Speaking of Facebook advertising, you use the “pay-to-play” phrase a lot, which I understand to mean that you have to pay for your audience to see content. How do you measure what’s worth paying to have seen?

 I think anything that we can direct back to a real ROI. If we’re going to pay to promote a post on any platform, we have to have an expectation that it will deliver results. That might be ticket sales or brand exposure for our partner that’s paying us to reach our audience.

Back in the early days [of Facebook] when we had about four or five million fans, it was not uncommon to reach two million fans with a post. Now, if you reach 2-3% [of your audience], you’re doing okay. When you see Twitter doing that [shifting to run on an algorithm], whatever you thought your reach was before is gonna be scaled back. This seems like a natural progression for them to try another path to monetization – forcing companies to spend on advertising to reach their own audience. These platforms have become just a media spend more than anything.

Those are the traditional platforms, but what about new ones? How do you decide what’s right for the Celtics?

You have to be paying attention to the marketplace. When SnapChat came out and started really gaining traction, we took control of that Celtics name. But then you really have to evaluate the marketplace. It’s really hard to have a strategy on a new platform without just starting to use it. As you start using it, you can start thinking about what that strategy might be.

I’m not a huge SnapChat person, but it could simply be that I’m not in the target demographic. I can’t let that affect the way we think about marketing at all. We need to be in touch with what people are doing.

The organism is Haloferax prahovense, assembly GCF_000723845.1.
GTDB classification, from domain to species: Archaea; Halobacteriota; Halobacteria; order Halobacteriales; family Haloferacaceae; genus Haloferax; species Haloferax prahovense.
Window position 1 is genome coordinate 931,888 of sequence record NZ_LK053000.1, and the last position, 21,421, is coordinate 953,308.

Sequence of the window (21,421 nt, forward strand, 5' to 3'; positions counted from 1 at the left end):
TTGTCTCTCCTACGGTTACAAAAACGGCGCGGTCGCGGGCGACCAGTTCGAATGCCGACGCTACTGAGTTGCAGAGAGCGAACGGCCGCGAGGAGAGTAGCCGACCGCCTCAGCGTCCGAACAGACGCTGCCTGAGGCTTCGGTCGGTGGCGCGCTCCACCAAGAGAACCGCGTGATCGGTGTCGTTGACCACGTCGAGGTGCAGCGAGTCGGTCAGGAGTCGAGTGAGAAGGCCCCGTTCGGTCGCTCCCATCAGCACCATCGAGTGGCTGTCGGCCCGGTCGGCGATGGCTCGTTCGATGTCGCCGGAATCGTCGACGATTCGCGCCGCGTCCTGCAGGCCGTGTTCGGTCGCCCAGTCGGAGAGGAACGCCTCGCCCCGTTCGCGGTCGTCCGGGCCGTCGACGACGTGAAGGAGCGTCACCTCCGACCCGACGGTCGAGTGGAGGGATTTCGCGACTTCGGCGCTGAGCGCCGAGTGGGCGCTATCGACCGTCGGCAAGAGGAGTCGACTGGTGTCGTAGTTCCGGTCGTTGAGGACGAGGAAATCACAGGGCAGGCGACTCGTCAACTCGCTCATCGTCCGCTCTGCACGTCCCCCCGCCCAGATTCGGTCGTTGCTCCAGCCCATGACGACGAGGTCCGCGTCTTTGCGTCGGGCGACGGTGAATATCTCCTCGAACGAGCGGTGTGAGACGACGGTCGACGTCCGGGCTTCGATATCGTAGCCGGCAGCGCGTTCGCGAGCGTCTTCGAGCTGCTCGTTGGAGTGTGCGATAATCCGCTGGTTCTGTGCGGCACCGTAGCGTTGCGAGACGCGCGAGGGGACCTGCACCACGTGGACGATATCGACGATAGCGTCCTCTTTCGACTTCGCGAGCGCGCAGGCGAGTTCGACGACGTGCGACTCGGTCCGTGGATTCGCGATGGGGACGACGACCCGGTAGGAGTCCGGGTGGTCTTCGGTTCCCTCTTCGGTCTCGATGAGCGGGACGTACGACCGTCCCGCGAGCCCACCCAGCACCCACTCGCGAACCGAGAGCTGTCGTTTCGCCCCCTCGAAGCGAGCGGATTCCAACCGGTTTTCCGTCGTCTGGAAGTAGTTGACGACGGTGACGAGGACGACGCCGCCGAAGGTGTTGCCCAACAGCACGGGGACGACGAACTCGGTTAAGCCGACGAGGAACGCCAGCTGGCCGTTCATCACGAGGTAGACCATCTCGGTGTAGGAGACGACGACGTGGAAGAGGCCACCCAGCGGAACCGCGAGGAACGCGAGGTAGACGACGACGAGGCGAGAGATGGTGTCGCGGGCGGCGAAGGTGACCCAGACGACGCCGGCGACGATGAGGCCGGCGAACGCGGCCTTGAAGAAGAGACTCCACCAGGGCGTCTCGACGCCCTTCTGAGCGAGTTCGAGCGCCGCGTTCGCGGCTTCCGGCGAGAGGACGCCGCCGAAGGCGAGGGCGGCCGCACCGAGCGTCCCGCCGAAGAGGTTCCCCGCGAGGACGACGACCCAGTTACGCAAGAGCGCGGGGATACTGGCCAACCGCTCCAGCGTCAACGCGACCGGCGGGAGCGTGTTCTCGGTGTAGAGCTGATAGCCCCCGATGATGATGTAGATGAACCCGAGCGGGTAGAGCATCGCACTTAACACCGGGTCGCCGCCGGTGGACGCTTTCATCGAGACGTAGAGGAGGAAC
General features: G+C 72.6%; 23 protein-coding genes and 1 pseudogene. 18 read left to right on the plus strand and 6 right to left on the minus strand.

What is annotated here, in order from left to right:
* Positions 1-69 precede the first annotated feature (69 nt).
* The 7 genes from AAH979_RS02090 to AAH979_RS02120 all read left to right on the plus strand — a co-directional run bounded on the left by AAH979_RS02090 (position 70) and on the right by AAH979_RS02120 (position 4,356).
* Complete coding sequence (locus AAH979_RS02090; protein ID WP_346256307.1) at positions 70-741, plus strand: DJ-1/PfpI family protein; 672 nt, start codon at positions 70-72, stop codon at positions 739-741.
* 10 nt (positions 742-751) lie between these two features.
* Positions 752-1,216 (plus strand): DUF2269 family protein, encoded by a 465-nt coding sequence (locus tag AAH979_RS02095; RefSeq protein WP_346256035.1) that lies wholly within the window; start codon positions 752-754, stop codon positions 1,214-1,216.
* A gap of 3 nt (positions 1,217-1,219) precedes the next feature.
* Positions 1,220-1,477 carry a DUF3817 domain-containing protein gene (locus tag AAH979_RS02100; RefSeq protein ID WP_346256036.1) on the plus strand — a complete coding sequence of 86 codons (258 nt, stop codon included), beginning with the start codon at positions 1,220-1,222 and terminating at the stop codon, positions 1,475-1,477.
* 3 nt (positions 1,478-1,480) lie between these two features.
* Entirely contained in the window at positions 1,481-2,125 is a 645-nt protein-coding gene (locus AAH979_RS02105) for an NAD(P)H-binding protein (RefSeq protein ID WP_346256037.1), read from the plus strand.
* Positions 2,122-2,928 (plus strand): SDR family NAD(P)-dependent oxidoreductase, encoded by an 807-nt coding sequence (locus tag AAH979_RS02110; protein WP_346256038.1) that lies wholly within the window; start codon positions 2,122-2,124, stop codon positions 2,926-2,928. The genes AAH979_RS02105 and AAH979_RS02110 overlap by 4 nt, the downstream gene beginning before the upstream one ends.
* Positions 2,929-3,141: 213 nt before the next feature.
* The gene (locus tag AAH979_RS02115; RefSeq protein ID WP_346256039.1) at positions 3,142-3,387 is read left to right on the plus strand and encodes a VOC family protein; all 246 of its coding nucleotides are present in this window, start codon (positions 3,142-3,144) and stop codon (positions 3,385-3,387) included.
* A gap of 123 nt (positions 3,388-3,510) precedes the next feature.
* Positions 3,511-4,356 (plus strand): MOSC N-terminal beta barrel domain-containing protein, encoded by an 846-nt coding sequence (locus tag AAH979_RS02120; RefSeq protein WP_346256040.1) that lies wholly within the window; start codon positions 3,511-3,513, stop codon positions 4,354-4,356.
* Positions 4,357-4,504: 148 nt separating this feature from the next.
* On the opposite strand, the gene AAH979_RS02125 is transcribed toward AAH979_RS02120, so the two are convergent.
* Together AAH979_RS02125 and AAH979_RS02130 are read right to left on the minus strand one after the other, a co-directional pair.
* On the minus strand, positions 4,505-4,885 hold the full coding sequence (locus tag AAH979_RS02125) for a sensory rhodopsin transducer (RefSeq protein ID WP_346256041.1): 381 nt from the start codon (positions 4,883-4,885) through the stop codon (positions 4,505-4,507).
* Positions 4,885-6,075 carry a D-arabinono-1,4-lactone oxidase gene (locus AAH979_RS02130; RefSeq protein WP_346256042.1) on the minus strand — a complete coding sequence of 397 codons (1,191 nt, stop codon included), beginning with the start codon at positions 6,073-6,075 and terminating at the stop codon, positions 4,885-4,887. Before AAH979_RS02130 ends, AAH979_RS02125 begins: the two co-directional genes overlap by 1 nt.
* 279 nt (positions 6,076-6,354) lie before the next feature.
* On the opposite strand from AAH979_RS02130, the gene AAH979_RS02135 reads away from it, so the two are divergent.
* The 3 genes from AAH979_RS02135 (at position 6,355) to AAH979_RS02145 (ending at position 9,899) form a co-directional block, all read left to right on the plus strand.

You basically created all of this out of Celtics.com, e-mail marketing, a childhood passion for the Celtics. Where do you see it going next?

Anything that takes fans closer to the action. You never quite know what’s going to be on the horizon, but we can take some good guesses. For me, it’s always been about trying to stay as close to the edge as possible. A big part of that is understanding what isn’t part of your future.

Before I let you go – what’s one piece of advice that you would give to a student looking into your field?

Everything in marketing is measurable. Honestly? Learn Microsoft excel. That’s probably the most valuable thing for almost any job really, not just a sports job. I’ve never been a math guy necessarily, but I understand enough about it to be dangerous in terms of being able to look at the ROI or our stats and being able to shift strategy accordingly.

BEpstein

Originally from New Jersey, Brianna is working toward her second degree from BU’s College of Communication – this time as a graduate student in the Mass Communication Studies program. She is passionate about creating memorable experiences, both on a personal and professional level, and hopes to apply this passion to a career working with brands that make a point to have positive impacts on their communities – particularly in the sports and entertainment or consumer goods spaces. She also loves to travel and try new things, and may or may not be slightly obsessed her dog. Want to know more? Connect with her on LinkedIn!